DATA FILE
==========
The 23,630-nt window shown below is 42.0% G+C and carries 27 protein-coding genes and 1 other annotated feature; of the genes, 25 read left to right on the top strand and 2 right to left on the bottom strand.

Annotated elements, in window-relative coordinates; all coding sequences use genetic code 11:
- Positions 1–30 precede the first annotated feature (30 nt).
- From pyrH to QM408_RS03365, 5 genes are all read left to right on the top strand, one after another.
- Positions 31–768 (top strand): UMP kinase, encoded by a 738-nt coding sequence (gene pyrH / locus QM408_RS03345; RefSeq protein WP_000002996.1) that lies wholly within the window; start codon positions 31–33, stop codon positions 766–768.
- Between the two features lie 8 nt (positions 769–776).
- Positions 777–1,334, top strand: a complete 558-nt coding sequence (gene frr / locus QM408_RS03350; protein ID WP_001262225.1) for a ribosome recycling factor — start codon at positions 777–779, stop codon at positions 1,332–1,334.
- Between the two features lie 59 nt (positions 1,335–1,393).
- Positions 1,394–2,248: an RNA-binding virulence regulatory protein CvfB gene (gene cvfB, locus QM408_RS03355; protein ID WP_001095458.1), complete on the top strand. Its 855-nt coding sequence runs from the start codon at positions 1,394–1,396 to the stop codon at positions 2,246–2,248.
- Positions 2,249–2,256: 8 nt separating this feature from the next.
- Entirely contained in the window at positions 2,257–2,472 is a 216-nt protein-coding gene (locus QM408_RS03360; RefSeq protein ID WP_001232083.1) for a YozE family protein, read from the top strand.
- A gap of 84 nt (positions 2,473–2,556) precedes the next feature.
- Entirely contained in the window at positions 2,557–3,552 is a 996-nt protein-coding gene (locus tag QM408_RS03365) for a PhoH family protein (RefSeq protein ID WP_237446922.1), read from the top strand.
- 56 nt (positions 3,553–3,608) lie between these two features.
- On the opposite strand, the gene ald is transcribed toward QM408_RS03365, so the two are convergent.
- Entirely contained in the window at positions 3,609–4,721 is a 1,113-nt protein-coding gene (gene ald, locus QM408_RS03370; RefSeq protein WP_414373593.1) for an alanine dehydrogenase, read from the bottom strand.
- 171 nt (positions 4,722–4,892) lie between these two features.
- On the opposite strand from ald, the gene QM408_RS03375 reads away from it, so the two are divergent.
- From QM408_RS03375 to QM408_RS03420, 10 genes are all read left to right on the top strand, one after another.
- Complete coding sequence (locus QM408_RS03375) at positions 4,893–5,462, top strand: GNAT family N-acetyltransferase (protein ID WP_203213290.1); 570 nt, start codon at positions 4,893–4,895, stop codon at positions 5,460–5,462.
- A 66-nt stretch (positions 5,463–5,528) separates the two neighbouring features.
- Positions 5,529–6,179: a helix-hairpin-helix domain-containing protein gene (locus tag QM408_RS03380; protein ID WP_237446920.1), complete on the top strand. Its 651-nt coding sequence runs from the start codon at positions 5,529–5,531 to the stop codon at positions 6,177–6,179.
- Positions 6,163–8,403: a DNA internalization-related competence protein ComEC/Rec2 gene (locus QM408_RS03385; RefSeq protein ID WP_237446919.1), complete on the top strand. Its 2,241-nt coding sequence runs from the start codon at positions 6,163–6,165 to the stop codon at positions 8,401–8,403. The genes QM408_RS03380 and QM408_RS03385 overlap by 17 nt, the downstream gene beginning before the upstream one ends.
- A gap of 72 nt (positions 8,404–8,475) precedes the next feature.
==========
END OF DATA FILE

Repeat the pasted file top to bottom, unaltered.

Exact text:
The 23,630-nt window shown below is 42.0% G+C and carries 27 protein-coding genes and 1 other annotated feature; of the genes, 25 read left to right on the top strand and 2 right to left on the bottom strand.

Annotated elements, in window-relative coordinates; all coding sequences use genetic code 11:
- Positions 1–30 precede the first annotated feature (30 nt).
- From pyrH to QM408_RS03365, 5 genes are all read left to right on the top strand, one after another.
- Positions 31–768 (top strand): UMP kinase, encoded by a 738-nt coding sequence (gene pyrH / locus QM408_RS03345; RefSeq protein WP_000002996.1) that lies wholly within the window; start codon positions 31–33, stop codon positions 766–768.
- Between the two features lie 8 nt (positions 769–776).
- Positions 777–1,334, top strand: a complete 558-nt coding sequence (gene frr / locus QM408_RS03350; protein ID WP_001262225.1) for a ribosome recycling factor — start codon at positions 777–779, stop codon at positions 1,332–1,334.
- Between the two features lie 59 nt (positions 1,335–1,393).
- Positions 1,394–2,248: an RNA-binding virulence regulatory protein CvfB gene (gene cvfB, locus QM408_RS03355; protein ID WP_001095458.1), complete on the top strand. Its 855-nt coding sequence runs from the start codon at positions 1,394–1,396 to the stop codon at positions 2,246–2,248.
- Positions 2,249–2,256: 8 nt separating this feature from the next.
- Entirely contained in the window at positions 2,257–2,472 is a 216-nt protein-coding gene (locus QM408_RS03360; RefSeq protein ID WP_001232083.1) for a YozE family protein, read from the top strand.
- A gap of 84 nt (positions 2,473–2,556) precedes the next feature.
- Entirely contained in the window at positions 2,557–3,552 is a 996-nt protein-coding gene (locus tag QM408_RS03365) for a PhoH family protein (RefSeq protein ID WP_237446922.1), read from the top strand.
- 56 nt (positions 3,553–3,608) lie between these two features.
- On the opposite strand, the gene ald is transcribed toward QM408_RS03365, so the two are convergent.
- Entirely contained in the window at positions 3,609–4,721 is a 1,113-nt protein-coding gene (gene ald, locus QM408_RS03370; RefSeq protein WP_414373593.1) for an alanine dehydrogenase, read from the bottom strand.
- 171 nt (positions 4,722–4,892) lie between these two features.
- On the opposite strand from ald, the gene QM408_RS03375 reads away from it, so the two are divergent.
- From QM408_RS03375 to QM408_RS03420, 10 genes are all read left to right on the top strand, one after another.
- Complete coding sequence (locus QM408_RS03375) at positions 4,893–5,462, top strand: GNAT family N-acetyltransferase (protein ID WP_203213290.1); 570 nt, start codon at positions 4,893–4,895, stop codon at positions 5,460–5,462.
- A 66-nt stretch (positions 5,463–5,528) separates the two neighbouring features.
- Positions 5,529–6,179: a helix-hairpin-helix domain-containing protein gene (locus tag QM408_RS03380; protein ID WP_237446920.1), complete on the top strand. Its 651-nt coding sequence runs from the start codon at positions 5,529–5,531 to the stop codon at positions 6,177–6,179.
- Positions 6,163–8,403: a DNA internalization-related competence protein ComEC/Rec2 gene (locus QM408_RS03385; RefSeq protein ID WP_237446919.1), complete on the top strand. Its 2,241-nt coding sequence runs from the start codon at positions 6,163–6,165 to the stop codon at positions 8,401–8,403. The genes QM408_RS03380 and QM408_RS03385 overlap by 17 nt, the downstream gene beginning before the upstream one ends.
- A gap of 72 nt (positions 8,404–8,475) precedes the next feature.